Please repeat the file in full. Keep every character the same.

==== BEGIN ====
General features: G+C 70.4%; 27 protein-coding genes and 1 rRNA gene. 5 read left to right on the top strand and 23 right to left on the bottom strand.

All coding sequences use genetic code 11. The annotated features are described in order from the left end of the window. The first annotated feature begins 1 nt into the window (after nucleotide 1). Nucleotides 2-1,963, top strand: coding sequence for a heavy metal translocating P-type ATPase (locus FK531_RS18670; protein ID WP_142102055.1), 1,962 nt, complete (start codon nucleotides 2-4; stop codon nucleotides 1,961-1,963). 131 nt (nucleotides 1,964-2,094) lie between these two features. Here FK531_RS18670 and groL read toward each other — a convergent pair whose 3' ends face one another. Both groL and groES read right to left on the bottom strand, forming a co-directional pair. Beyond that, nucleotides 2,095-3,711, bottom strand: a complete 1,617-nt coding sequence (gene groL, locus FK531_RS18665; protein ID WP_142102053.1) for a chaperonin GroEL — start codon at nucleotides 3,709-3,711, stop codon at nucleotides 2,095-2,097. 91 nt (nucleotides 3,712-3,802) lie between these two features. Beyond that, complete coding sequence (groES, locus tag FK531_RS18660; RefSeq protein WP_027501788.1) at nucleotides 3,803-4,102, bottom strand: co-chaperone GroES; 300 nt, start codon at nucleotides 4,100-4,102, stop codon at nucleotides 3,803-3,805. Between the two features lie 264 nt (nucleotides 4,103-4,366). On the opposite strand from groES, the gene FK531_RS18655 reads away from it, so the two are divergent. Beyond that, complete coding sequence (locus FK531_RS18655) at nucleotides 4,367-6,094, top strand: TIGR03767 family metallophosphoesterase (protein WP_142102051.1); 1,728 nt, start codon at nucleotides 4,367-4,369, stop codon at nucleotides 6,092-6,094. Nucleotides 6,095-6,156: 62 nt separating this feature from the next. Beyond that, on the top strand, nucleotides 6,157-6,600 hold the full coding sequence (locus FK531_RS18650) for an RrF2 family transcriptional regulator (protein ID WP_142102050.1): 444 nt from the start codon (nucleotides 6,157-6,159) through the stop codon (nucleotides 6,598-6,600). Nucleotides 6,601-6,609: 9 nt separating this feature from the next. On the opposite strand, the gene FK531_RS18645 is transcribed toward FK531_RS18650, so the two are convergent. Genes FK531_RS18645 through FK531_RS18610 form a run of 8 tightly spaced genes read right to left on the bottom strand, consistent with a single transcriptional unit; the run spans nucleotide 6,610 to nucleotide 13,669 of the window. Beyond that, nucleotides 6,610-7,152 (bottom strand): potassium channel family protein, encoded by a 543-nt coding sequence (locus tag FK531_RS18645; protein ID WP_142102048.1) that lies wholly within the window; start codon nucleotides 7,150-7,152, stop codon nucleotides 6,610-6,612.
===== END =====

General features: G+C 70.4%; 27 protein-coding genes and 1 rRNA gene. 5 read left to right on the top strand and 23 right to left on the bottom strand.

All coding sequences use genetic code 11. The annotated features are described in order from the left end of the window. The first annotated feature begins 1 nt into the window (after nucleotide 1). Nucleotides 2-1,963, top strand: coding sequence for a heavy metal translocating P-type ATPase (locus FK531_RS18670; protein ID WP_142102055.1), 1,962 nt, complete (start codon nucleotides 2-4; stop codon nucleotides 1,961-1,963). 131 nt (nucleotides 1,964-2,094) lie between these two features. Here FK531_RS18670 and groL read toward each other — a convergent pair whose 3' ends face one another. Both groL and groES read right to left on the bottom strand, forming a co-directional pair. Beyond that, nucleotides 2,095-3,711, bottom strand: a complete 1,617-nt coding sequence (gene groL, locus FK531_RS18665; protein ID WP_142102053.1) for a chaperonin GroEL — start codon at nucleotides 3,709-3,711, stop codon at nucleotides 2,095-2,097. 91 nt (nucleotides 3,712-3,802) lie between these two features. Beyond that, complete coding sequence (groES, locus tag FK531_RS18660; RefSeq protein WP_027501788.1) at nucleotides 3,803-4,102, bottom strand: co-chaperone GroES; 300 nt, start codon at nucleotides 4,100-4,102, stop codon at nucleotides 3,803-3,805. Between the two features lie 264 nt (nucleotides 4,103-4,366). On the opposite strand from groES, the gene FK531_RS18655 reads away from it, so the two are divergent. Beyond that, complete coding sequence (locus FK531_RS18655) at nucleotides 4,367-6,094, top strand: TIGR03767 family metallophosphoesterase (protein WP_142102051.1); 1,728 nt, start codon at nucleotides 4,367-4,369, stop codon at nucleotides 6,092-6,094. Nucleotides 6,095-6,156: 62 nt separating this feature from the next. Beyond that, on the top strand, nucleotides 6,157-6,600 hold the full coding sequence (locus FK531_RS18650) for an RrF2 family transcriptional regulator (protein ID WP_142102050.1): 444 nt from the start codon (nucleotides 6,157-6,159) through the stop codon (nucleotides 6,598-6,600). Nucleotides 6,601-6,609: 9 nt separating this feature from the next. On the opposite strand, the gene FK531_RS18645 is transcribed toward FK531_RS18650, so the two are convergent. Genes FK531_RS18645 through FK531_RS18610 form a run of 8 tightly spaced genes read right to left on the bottom strand, consistent with a single transcriptional unit; the run spans nucleotide 6,610 to nucleotide 13,669 of the window. Beyond that, nucleotides 6,610-7,152 (bottom strand): potassium channel family protein, encoded by a 543-nt coding sequence (locus tag FK531_RS18645; protein ID WP_142102048.1) that lies wholly within the window; start codon nucleotides 7,150-7,152, stop codon nucleotides 6,610-6,612.